KUALA LUMPUR, Nov 14 — Financial loans that require the borrower to make an upfront payment for its release is typically a scam, the police reiterated today.
Amid the rise in personal and business loan scams nationwide from last year, Federal Commercial Crime Investigation Department (CCID) director Commissioner Datuk Seri Mohd Zakaria Ahmad said it was perplexing that even professionals would fall for such scams.
“I find it entirely unreasonable for these people to fall victim to such scams, it is as if they (victim) ignored the amount (these syndicates) asked entirely.
“As professionals, they should have been more aware,” he told a press conference at the CCID headquarters here.
According to statistics provided by the police, a total of 4,287 cases involving losses of some RM57.2 million were recorded nationwide since January until November 10 this year.
The latest figures were sharply higher than 2018’s 1,172 cases involving losses of some RM35.9 million were recorded.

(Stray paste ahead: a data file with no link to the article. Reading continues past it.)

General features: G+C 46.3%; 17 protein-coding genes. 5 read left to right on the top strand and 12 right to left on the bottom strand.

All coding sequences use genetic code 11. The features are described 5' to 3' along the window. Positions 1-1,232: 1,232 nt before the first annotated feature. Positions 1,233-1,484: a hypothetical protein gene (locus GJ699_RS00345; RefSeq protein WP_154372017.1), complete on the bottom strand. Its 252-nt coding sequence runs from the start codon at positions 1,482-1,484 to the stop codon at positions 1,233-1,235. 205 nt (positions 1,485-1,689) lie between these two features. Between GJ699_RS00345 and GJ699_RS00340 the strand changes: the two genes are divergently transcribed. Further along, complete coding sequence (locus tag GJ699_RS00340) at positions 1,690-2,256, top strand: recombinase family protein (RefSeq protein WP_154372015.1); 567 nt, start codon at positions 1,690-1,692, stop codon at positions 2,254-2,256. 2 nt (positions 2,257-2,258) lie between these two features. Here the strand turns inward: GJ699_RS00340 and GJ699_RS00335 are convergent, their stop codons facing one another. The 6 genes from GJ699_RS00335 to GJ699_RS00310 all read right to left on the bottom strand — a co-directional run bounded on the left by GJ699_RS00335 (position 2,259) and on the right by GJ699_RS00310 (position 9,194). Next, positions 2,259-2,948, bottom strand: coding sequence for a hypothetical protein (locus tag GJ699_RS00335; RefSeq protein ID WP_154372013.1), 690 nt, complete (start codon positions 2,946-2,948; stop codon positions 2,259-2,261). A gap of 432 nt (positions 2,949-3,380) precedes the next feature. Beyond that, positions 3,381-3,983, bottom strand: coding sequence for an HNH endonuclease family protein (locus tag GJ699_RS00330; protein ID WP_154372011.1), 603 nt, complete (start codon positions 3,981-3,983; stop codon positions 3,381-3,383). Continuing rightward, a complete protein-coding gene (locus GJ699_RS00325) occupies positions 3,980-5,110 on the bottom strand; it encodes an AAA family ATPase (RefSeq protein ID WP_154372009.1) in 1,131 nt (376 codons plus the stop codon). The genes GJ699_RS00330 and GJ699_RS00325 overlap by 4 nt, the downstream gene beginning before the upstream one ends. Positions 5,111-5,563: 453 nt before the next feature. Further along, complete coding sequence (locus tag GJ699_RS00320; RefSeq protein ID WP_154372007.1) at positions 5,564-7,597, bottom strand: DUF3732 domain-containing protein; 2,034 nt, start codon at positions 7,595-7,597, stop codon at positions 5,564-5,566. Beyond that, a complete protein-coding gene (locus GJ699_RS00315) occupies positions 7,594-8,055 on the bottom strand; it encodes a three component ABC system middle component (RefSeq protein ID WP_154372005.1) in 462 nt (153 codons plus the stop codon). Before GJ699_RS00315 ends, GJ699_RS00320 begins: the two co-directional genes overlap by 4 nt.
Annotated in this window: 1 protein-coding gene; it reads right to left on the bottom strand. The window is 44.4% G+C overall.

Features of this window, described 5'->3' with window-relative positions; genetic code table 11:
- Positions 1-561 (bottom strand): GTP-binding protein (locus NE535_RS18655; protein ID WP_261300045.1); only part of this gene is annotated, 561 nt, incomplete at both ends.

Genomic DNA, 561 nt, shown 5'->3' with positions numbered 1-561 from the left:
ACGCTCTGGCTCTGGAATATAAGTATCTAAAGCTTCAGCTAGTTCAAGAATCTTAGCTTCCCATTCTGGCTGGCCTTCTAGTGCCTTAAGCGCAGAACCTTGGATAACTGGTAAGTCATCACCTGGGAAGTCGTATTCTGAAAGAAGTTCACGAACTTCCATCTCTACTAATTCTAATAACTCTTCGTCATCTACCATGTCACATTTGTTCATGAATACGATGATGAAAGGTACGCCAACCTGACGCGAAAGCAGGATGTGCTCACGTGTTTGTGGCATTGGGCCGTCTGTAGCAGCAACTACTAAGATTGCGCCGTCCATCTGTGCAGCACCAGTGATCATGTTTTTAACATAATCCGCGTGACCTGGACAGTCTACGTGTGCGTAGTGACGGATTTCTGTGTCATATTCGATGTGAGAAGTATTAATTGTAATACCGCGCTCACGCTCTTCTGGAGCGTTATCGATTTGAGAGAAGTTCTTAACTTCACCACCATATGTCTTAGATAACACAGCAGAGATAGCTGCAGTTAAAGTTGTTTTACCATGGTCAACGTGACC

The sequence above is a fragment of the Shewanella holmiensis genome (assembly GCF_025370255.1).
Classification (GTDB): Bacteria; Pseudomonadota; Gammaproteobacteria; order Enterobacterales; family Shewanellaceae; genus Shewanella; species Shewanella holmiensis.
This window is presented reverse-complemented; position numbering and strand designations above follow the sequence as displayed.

He added that some victims even included bank employees, lawyers and business owners.
Throughout 2019, the police have also succeeded in dismantling 20 known syndicates involved in such scams nationwide with 174 individuals further detained.
Of the 20 syndicates involved, police have subsequently identified 779 individuals who fell victim to the syndicates.
In advising the public of the scam’s modus operandi, Mohd Zakaria explained that syndicates would usually advertise loans with very low interest through social media to entice potential victims.
He said victims would then be asked to submit their financial documents after being instructed to file an online application, all the while in communication with a fake telephone number in order for the syndicate to evade police detection.
After the borrowers have made several payments for non-existent fees, Mohd Zakaria said victims would then realise that they have been cheated when the loan is never released.
“Usually victims wound up paying more than the amount they borrowed in the first place. After finished paying these ‘fees’, they would not even get the loan,” he said.
He then urged the public not to put their trust into those who offered financial loans through the Internet and to instead engage the service of authorised moneylenders or financial institutions.
“We need the public’s cooperation together in this because there is only so much effort the police can do by itself,” he said.
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